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080078 PS Case Study: Salvation Depicted: An Introduction to Byzantine Image Programs (2019W)

Continuous assessment of course work

Registration/Deregistration

Note: The time of your registration within the registration period has no effect on the allocation of places (no first come, first serve).

Details

max. 25 participants
Language: German

Lecturers

Classes (iCal) - next class is marked with N

Excursions to orthodox churches in Vienna are planned. The exact dates will be discussed in the first class meeting.

Tuesday 08.10. 09:00 - 10:30 Seminarraum 4 d. Inst. f. Kunstgeschichte (1. Stock) UniCampus Hof 9 3F-O1-27
Tuesday 15.10. 09:00 - 10:30 Seminarraum 4 d. Inst. f. Kunstgeschichte (1. Stock) UniCampus Hof 9 3F-O1-27
Tuesday 22.10. 09:00 - 10:30 Seminarraum 4 d. Inst. f. Kunstgeschichte (1. Stock) UniCampus Hof 9 3F-O1-27
Tuesday 29.10. 09:00 - 10:30 Seminarraum 4 d. Inst. f. Kunstgeschichte (1. Stock) UniCampus Hof 9 3F-O1-27
Tuesday 05.11. 09:00 - 10:30 Seminarraum 4 d. Inst. f. Kunstgeschichte (1. Stock) UniCampus Hof 9 3F-O1-27
Tuesday 12.11. 09:00 - 11:00 Seminarraum 2 d. Inst. f. Kunstgeschichte UniCampus Hof 9 3F-EG-20
Tuesday 19.11. 09:00 - 10:30 Seminarraum 4 d. Inst. f. Kunstgeschichte (1. Stock) UniCampus Hof 9 3F-O1-27
Tuesday 26.11. 09:00 - 10:30 Seminarraum 4 d. Inst. f. Kunstgeschichte (1. Stock) UniCampus Hof 9 3F-O1-27
Tuesday 03.12. 09:00 - 10:30 Seminarraum 4 d. Inst. f. Kunstgeschichte (1. Stock) UniCampus Hof 9 3F-O1-27
Tuesday 10.12. 09:00 - 10:30 Seminarraum 4 d. Inst. f. Kunstgeschichte (1. Stock) UniCampus Hof 9 3F-O1-27
Tuesday 17.12. 09:00 - 10:30 Seminarraum 4 d. Inst. f. Kunstgeschichte (1. Stock) UniCampus Hof 9 3F-O1-27
Tuesday 07.01. 09:00 - 10:30 Seminarraum 4 d. Inst. f. Kunstgeschichte (1. Stock) UniCampus Hof 9 3F-O1-27
Tuesday 14.01. 09:00 - 10:30 Seminarraum 4 d. Inst. f. Kunstgeschichte (1. Stock) UniCampus Hof 9 3F-O1-27
Tuesday 21.01. 09:00 - 10:30 Seminarraum 4 d. Inst. f. Kunstgeschichte (1. Stock) UniCampus Hof 9 3F-O1-27
Tuesday 28.01. 09:00 - 10:30 Seminarraum 4 d. Inst. f. Kunstgeschichte (1. Stock) UniCampus Hof 9 3F-O1-27

Information

Aims, contents and method of the course

Course description: Since the publication of Otto Demus’ now-classic study Byzantine Mosaic Decoration: Aspects of Monumental Art in Byzantium in 1948, it has largely been assumed that the interior decoration of Byzantine and Byzantine-influenced churches of the post-Iconoclastic period (from the mid-9th century) is rather homogenous and conforms to a clear scheme with a fixed image program. While particular features – most notably a hierarchical order of horizontal zones moving from the human, via the life of Christ, up to the heavenly realm – can be understood as guiding principles, the evidence shows considerable variation and reveals that there was indeed room for elaboration on this general decorative concept. By looking at selected case studies, this course will investigate the interplay of tradition, innovation and adaptation in the image programs of post-Iconoclastic Byzantine churches on several levels: the individual iconographic themes represented, the question of image “cycles”, how images are situated in an architectural framework, and lastly how to read their function and meaning. We will ask if and how the Byzantine church and its decoration can be understood as a microcosm of the Christian universe and of the ritually commemorated path to salvation.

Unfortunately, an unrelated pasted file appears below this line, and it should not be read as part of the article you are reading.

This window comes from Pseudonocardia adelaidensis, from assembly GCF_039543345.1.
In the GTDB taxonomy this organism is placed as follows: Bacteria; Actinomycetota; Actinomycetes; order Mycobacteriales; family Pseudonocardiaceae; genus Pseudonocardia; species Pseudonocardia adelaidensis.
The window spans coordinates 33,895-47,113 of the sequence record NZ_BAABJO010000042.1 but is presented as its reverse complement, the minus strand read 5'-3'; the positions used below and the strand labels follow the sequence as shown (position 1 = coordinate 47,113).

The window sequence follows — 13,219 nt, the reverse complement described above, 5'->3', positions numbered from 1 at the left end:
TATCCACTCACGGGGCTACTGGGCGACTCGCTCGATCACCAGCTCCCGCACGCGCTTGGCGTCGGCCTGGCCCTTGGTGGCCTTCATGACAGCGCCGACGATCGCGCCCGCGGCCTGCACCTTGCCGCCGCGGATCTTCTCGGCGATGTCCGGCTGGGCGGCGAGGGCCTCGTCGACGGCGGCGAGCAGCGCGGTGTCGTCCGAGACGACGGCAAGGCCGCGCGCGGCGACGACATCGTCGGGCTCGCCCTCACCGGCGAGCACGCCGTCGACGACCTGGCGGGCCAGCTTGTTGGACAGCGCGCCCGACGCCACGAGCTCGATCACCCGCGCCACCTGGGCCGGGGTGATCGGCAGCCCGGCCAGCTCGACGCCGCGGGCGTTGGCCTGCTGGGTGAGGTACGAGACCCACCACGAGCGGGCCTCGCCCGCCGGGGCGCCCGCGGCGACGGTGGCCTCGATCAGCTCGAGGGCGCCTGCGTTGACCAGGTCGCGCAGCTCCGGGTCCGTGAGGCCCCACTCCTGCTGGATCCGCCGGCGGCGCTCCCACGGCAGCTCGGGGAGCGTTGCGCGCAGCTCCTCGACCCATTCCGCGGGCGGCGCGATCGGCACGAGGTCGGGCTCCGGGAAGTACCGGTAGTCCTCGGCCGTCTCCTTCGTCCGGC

This course will provide a general introduction to Byzantine artistic and religious culture as revealed to us through extant material evidence and to a lesser extent textual sources. The focus will be on mainly monastic churches with surviving mosaic and/or fresco decoration located mostly on the Balkan peninsula, some of which have maintained their original function until today.

Methods: Students will be asked to analyze critically secondary literature and, where applicable, excerpts from primary textual sources in translation. Methods relevant to the investigation of individual topics include formal analysis, iconographic, stylistic and technical analysis, and assessing the state of preservation, as well as methodological approaches stemming from theology, cultural and social history and gender studies.
Goals: As a Fallstudie II/III the main goal is to train academic investigation in the field of art history and to provide students with practice in presenting the results of their research coherently in both verbal and written forms.

Assessment and permitted materials

1. Regular attendance (mandatory);
2. Active participation in classroom discussions and the timely completion of short assignments (30%);
3. One 15 minute presentation including a handout (30%);
4. One research paper (approx. 15,000-20,000 characters) with citations and bibliography, due by 30 January 2020 (40%).
*Presentations and papers may be in German or English.

Minimum requirements and assessment criteria

All course work (see above) must be completed in order to pass the course.
* Late work will not be accepted.
100 -– 87.6 points = 1, “very good”
87.5 -– 75.1 points = 2, “good”
75.0 -– 62.6 points = 3, “satisfactory”
62.5 –- 50 points = 4, “adequate”
49.9 -– 0 points = 5, “insufficient” (< 50%)

Examination topics

Reading list

Reading knowledge of English and German is required. Reading assignments will be posted on the Moodle platform. By necessity, a course reserve shelf will be set up at the library of the Department of Byzantine and Modern Greek Studies (1., Postgasse 7).

To start off:
Heaven on Earth: Art and the Church in Byzantium, ed. Linda Safran (University Park, PA: Pennsylvania State University Press, 1998)
Otto Demus, Byzantine Mosaic Decoration: Aspects of Monumental Art in Byzantium (any edition, for example Boston Book & Art Shop, 1955)

Association in the course directory

Last modified: Mo 07.09.2020 15:20